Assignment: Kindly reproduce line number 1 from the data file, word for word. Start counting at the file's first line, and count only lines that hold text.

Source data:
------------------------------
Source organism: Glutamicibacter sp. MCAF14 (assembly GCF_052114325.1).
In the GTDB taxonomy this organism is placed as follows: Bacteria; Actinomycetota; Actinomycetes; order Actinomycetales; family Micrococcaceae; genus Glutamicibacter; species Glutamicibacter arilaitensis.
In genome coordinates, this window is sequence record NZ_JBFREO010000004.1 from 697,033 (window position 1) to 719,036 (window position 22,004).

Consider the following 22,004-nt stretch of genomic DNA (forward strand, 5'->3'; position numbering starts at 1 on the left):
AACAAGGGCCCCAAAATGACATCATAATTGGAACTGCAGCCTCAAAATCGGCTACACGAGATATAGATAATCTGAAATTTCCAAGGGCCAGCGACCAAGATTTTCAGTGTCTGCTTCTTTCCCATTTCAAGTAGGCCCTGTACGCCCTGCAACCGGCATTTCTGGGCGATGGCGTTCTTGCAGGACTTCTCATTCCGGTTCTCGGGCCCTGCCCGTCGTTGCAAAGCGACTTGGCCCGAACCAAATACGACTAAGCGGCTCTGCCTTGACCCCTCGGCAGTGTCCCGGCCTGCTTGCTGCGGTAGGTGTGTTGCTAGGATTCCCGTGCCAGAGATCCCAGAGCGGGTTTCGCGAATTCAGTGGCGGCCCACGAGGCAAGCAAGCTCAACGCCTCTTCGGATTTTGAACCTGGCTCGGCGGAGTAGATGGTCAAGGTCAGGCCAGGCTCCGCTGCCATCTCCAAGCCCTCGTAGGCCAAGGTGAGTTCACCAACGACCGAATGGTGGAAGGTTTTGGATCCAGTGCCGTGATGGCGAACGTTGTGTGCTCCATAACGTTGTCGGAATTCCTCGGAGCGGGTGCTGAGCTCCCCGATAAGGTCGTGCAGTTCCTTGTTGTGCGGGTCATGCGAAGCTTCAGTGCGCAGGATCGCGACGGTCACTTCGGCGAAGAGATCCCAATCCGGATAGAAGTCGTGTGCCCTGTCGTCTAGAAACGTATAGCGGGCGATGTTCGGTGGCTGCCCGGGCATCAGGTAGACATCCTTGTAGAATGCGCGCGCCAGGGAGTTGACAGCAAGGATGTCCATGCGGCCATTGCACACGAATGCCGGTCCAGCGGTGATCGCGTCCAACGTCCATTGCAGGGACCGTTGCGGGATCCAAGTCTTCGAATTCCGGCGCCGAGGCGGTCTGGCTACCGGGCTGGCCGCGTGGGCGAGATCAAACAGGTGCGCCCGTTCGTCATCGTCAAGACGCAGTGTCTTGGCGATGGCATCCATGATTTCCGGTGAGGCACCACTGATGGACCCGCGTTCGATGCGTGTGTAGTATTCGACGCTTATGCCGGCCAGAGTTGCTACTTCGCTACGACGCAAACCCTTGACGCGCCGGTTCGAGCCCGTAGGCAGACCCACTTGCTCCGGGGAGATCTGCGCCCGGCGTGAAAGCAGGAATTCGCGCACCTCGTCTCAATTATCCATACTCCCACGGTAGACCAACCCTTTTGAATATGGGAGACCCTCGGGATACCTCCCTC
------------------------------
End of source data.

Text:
Source organism: Glutamicibacter sp. MCAF14 (assembly GCF_052114325.1).